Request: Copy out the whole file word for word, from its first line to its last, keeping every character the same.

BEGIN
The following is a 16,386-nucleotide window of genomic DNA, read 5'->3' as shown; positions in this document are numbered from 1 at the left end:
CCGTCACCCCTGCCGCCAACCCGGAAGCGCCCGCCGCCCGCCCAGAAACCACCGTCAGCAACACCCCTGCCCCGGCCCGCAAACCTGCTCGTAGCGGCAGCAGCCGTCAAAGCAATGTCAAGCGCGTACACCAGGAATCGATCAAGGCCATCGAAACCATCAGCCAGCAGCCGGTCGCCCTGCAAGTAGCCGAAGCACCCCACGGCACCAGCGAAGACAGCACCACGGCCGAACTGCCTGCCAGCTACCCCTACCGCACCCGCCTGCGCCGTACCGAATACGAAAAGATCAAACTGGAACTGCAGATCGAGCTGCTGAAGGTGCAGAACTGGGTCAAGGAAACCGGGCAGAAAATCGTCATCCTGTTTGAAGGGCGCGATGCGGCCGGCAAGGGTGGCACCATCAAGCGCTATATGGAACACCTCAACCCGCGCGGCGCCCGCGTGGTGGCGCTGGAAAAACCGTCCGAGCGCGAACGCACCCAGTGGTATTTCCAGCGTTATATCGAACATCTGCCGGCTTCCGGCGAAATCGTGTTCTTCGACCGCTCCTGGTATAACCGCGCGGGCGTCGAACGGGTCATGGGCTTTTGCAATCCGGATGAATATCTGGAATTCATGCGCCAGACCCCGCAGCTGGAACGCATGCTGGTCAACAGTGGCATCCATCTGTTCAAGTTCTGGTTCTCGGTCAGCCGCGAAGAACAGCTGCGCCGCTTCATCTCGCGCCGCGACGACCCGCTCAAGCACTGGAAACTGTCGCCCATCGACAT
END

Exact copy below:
The following is a 16,386-nucleotide window of genomic DNA, read 5'->3' as shown; positions in this document are numbered from 1 at the left end:
CCGTCACCCCTGCCGCCAACCCGGAAGCGCCCGCCGCCCGCCCAGAAACCACCGTCAGCAACACCCCTGCCCCGGCCCGCAAACCTGCTCGTAGCGGCAGCAGCCGTCAAAGCAATGTCAAGCGCGTACACCAGGAATCGATCAAGGCCATCGAAACCATCAGCCAGCAGCCGGTCGCCCTGCAAGTAGCCGAAGCACCCCACGGCACCAGCGAAGACAGCACCACGGCCGAACTGCCTGCCAGCTACCCCTACCGCACCCGCCTGCGCCGTACCGAATACGAAAAGATCAAACTGGAACTGCAGATCGAGCTGCTGAAGGTGCAGAACTGGGTCAAGGAAACCGGGCAGAAAATCGTCATCCTGTTTGAAGGGCGCGATGCGGCCGGCAAGGGTGGCACCATCAAGCGCTATATGGAACACCTCAACCCGCGCGGCGCCCGCGTGGTGGCGCTGGAAAAACCGTCCGAGCGCGAACGCACCCAGTGGTATTTCCAGCGTTATATCGAACATCTGCCGGCTTCCGGCGAAATCGTGTTCTTCGACCGCTCCTGGTATAACCGCGCGGGCGTCGAACGGGTCATGGGCTTTTGCAATCCGGATGAATATCTGGAATTCATGCGCCAGACCCCGCAGCTGGAACGCATGCTGGTCAACAGTGGCATCCATCTGTTCAAGTTCTGGTTCTCGGTCAGCCGCGAAGAACAGCTGCGCCGCTTCATCTCGCGCCGCGACGACCCGCTCAAGCACTGGAAACTGTCGCCCATCGACAT